Pacific PowerBoat Diesel Speed Record Broken After 21 Years

Barry 2018-06-03

After a 21 year hiatus, the Pacific PowerBoat Magazine New Zealand Diesel Speed Record has finally been broken. Dave Donaldson driving T2, a Nick de Waal designed power cat raised the record to a staggering 45.6 knots.

 This is an increase of 1.7 knots over the previous 43.9 knots set by Volpower, a Genesis 320 powered by a pair of Volvo Penta KAD42DP in May 1995. It is also the first time a power cat has taken the record and may well herald the start of a new era.

The history of the PowerBoat Magazine sponsored diesel speed record started in Sept 1997, when a Max Carter designed Carter 36, running a pair of Volvo Penta AQAD41DP engines set the ball rolling with an average speed of 33.4 knots. Since then it has jumped over the years with different boats and engine combinations. In 1995 Volvo Penta took it back with a speed of 43.9 knots, with a Genesis 320, running a pair of KAD42DPs and until now it has not been challenged for since.

Built in 1997, T2 started life as Tornado a high-speed tourist boat for the Bay of Islands. Nic de Waal designed it for Rex Sellers. Top speed during sea trials was 55 knots, but Rex used to "cruise" around 45 kN with 50 pax on board.

Tornado was launched with a pair of Scania DSI14 69M - (later the model code was amended to DI14 69M), delivering 551 kW / 750 Hp @ 2,200 rpm and Seafury surface drives, the same drivetrain that remains in it today.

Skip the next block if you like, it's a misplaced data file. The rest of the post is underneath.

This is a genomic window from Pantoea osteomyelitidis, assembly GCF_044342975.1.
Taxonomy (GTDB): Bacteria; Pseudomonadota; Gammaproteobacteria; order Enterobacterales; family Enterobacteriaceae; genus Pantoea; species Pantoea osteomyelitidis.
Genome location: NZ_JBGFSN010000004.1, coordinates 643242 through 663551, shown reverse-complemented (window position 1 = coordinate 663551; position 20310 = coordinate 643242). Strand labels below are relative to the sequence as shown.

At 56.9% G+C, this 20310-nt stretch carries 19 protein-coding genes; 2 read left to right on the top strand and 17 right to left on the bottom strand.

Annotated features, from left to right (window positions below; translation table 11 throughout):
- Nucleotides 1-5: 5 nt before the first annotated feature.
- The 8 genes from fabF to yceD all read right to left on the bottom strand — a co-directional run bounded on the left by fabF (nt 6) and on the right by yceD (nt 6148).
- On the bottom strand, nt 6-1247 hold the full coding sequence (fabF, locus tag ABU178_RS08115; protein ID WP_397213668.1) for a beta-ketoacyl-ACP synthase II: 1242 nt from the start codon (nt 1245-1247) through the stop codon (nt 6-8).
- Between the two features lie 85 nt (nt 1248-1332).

When Tornado came up for sale, the current owner had ideas about turning it from a big open tourist boat into more of a cruiser, so the first thing was to take out everything from the cockpit sole up. In fact, there wasn't a lot apart from an aft wheelhouse and 58 seats.

The new design, which looks racy and fast even tied up to the marina, was drawn by Brett Bakewell-White. The composite hull sides were raised, a new deck and superstructure built and a new layout with accommodation, saloon, galley and flybridge. The hulls and foils were left unchanged as was the running gear. This took the displacement up from 12 tonnes to 17 tonnes.

The owners were looking for an exceptionally fast sport fisher and they certainly got that. The pair of 750hp Scania V8 engines now has around 1700 hours on them. According to the owner, the best cruise spot is about 2000 rpm which gives a cruise speed of 36 knots and a fuel usage of 6 lpnm. That's almost double most boats of this size cruise speed!

T2 is one hell of a boat and for the owner, it has done everything they could have wished for and then some. How long will it hold the record…watch this space!

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